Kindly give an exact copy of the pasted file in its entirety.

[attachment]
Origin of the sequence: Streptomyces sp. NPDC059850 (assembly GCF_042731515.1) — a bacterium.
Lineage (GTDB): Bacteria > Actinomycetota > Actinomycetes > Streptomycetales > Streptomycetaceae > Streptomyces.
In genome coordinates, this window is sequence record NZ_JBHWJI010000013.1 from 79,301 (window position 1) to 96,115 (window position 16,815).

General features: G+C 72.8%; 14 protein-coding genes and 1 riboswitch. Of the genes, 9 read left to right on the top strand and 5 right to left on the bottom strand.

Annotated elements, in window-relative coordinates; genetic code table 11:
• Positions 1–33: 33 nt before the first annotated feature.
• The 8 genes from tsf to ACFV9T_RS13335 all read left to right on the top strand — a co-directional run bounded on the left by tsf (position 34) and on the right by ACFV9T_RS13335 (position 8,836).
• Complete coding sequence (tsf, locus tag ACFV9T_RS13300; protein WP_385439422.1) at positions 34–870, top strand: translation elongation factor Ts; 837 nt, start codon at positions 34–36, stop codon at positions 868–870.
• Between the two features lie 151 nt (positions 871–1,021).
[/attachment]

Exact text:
Origin of the sequence: Streptomyces sp. NPDC059850 (assembly GCF_042731515.1) — a bacterium.
Lineage (GTDB): Bacteria > Actinomycetota > Actinomycetes > Streptomycetales > Streptomycetaceae > Streptomyces.
In genome coordinates, this window is sequence record NZ_JBHWJI010000013.1 from 79,301 (window position 1) to 96,115 (window position 16,815).

General features: G+C 72.8%; 14 protein-coding genes and 1 riboswitch. Of the genes, 9 read left to right on the top strand and 5 right to left on the bottom strand.

Annotated elements, in window-relative coordinates; genetic code table 11:
• Positions 1–33: 33 nt before the first annotated feature.
• The 8 genes from tsf to ACFV9T_RS13335 all read left to right on the top strand — a co-directional run bounded on the left by tsf (position 34) and on the right by ACFV9T_RS13335 (position 8,836).
• Complete coding sequence (tsf, locus tag ACFV9T_RS13300; protein WP_385439422.1) at positions 34–870, top strand: translation elongation factor Ts; 837 nt, start codon at positions 34–36, stop codon at positions 868–870.
• Between the two features lie 151 nt (positions 871–1,021).